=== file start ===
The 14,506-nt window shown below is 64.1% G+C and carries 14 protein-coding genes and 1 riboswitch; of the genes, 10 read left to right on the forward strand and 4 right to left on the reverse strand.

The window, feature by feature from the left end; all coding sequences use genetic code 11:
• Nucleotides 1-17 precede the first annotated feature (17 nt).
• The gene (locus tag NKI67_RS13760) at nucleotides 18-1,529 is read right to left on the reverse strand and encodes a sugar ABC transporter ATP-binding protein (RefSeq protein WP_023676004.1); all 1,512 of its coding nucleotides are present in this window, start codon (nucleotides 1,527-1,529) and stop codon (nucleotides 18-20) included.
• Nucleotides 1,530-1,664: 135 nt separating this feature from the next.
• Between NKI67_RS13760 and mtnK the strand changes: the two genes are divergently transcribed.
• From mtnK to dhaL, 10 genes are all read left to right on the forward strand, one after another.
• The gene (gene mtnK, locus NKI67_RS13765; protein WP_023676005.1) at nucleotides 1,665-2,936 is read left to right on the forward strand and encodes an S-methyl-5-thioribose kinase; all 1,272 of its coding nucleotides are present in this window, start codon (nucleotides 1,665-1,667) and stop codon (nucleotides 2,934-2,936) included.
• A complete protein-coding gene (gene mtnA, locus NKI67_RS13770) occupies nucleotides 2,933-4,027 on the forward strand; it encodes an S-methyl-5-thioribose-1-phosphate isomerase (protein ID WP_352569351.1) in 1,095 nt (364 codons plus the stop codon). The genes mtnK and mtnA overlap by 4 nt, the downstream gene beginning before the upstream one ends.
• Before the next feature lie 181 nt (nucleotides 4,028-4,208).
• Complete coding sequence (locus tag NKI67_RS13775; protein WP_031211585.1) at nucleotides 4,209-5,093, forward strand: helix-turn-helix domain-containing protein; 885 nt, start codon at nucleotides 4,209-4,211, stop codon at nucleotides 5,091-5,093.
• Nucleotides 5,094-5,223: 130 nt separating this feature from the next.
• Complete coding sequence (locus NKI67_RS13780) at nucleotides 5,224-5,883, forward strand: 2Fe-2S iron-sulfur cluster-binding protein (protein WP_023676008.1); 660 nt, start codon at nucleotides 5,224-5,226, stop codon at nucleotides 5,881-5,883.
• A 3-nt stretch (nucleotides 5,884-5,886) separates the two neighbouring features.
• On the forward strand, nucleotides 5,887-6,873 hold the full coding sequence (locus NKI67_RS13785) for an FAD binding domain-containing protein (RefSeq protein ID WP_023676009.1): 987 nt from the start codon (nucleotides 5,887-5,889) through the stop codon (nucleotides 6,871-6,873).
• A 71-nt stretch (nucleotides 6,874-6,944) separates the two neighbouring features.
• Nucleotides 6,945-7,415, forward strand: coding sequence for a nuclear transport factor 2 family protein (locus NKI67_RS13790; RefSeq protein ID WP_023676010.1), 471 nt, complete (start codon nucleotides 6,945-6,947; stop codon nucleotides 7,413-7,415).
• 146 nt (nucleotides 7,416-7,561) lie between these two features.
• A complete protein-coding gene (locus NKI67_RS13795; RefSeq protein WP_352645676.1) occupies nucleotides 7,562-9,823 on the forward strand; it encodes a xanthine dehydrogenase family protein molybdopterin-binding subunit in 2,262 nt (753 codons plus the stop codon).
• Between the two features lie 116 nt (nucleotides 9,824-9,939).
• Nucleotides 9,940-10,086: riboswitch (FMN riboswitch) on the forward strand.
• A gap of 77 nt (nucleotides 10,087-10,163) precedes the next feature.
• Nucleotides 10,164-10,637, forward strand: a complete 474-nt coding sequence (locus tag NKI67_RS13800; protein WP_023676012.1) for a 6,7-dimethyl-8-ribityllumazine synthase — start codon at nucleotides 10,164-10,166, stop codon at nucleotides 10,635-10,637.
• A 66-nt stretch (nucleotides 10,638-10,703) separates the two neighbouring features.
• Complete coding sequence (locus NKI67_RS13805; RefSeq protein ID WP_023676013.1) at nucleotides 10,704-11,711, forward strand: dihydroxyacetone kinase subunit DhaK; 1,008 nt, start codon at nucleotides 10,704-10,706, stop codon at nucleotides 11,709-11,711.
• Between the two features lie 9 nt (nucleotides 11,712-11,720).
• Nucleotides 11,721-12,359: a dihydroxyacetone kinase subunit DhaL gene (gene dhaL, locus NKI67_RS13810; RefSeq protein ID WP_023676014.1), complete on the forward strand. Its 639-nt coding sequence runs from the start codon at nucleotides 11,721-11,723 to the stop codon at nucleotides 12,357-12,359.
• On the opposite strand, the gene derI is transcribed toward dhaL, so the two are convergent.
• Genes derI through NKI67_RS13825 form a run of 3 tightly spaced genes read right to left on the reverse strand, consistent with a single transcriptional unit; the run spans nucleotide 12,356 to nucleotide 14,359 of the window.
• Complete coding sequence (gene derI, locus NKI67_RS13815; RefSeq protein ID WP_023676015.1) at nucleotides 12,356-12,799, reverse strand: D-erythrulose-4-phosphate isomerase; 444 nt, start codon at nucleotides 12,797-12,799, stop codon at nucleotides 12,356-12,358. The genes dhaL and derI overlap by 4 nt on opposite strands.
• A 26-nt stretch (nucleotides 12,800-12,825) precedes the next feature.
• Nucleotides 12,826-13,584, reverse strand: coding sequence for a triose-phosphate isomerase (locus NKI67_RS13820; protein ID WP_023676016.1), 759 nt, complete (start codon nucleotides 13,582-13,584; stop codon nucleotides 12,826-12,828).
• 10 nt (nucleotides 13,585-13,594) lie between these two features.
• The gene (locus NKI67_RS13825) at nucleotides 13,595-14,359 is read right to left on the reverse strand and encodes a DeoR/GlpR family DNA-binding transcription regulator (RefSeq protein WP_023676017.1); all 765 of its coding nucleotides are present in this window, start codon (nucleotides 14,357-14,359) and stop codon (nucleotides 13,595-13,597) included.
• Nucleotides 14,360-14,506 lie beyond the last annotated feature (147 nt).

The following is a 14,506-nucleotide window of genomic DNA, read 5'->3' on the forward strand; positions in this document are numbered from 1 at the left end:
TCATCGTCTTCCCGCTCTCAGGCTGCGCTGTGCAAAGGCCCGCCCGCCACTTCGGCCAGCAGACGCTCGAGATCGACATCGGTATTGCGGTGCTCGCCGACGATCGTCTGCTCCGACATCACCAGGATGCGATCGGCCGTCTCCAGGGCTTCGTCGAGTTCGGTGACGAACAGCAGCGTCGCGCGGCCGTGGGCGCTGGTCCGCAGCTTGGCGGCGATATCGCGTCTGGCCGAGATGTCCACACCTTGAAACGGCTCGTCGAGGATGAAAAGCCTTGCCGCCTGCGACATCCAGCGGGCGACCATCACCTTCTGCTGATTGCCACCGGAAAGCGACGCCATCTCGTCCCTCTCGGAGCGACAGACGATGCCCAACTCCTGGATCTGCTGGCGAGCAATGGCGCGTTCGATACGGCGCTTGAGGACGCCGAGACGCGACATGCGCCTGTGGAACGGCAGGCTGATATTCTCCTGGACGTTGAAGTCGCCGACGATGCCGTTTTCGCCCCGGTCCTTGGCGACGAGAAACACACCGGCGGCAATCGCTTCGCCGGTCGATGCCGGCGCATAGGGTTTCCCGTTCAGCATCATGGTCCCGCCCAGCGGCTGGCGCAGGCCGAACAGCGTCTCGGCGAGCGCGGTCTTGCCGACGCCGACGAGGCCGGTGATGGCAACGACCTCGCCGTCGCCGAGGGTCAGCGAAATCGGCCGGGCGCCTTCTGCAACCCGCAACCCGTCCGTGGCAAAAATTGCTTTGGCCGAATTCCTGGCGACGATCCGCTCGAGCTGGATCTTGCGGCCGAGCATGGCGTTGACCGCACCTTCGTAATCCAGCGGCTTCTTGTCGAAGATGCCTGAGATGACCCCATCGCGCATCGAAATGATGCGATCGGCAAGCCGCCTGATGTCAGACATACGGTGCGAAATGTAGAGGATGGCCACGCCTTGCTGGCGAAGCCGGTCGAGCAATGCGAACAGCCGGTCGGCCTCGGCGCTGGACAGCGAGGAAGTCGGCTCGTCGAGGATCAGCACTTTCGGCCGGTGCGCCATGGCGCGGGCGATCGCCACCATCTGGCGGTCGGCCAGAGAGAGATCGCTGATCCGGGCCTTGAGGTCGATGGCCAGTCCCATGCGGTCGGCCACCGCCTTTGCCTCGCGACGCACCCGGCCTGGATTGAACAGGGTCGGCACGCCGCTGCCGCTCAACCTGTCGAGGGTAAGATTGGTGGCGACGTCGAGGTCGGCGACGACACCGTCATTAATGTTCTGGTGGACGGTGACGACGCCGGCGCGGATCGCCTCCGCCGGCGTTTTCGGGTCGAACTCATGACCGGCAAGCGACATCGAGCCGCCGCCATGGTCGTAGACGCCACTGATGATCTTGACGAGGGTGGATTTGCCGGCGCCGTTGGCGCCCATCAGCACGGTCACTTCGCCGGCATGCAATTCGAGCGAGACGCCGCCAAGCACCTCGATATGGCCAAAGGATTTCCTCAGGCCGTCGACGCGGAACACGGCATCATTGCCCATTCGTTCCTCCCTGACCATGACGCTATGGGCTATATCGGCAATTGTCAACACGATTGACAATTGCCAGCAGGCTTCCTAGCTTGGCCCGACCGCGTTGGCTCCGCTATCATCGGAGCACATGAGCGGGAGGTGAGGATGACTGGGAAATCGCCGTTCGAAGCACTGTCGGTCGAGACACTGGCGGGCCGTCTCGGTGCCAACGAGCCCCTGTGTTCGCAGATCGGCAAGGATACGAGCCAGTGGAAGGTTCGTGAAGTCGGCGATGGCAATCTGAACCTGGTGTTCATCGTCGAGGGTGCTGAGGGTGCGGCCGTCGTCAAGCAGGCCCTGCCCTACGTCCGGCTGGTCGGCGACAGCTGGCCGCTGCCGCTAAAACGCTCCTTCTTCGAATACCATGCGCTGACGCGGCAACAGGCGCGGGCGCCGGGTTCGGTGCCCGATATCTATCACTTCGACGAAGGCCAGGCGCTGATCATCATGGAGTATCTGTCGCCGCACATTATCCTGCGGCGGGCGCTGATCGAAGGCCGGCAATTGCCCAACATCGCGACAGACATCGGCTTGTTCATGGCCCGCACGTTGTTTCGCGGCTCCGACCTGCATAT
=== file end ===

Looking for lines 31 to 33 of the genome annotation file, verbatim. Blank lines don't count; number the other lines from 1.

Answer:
• A 26-nt stretch (nucleotides 12,800-12,825) precedes the next feature.
• Nucleotides 12,826-13,584, reverse strand: coding sequence for a triose-phosphate isomerase (locus NKI67_RS13820; protein ID WP_023676016.1), 759 nt, complete (start codon nucleotides 13,582-13,584; stop codon nucleotides 12,826-12,828).
• 10 nt (nucleotides 13,585-13,594) lie between these two features.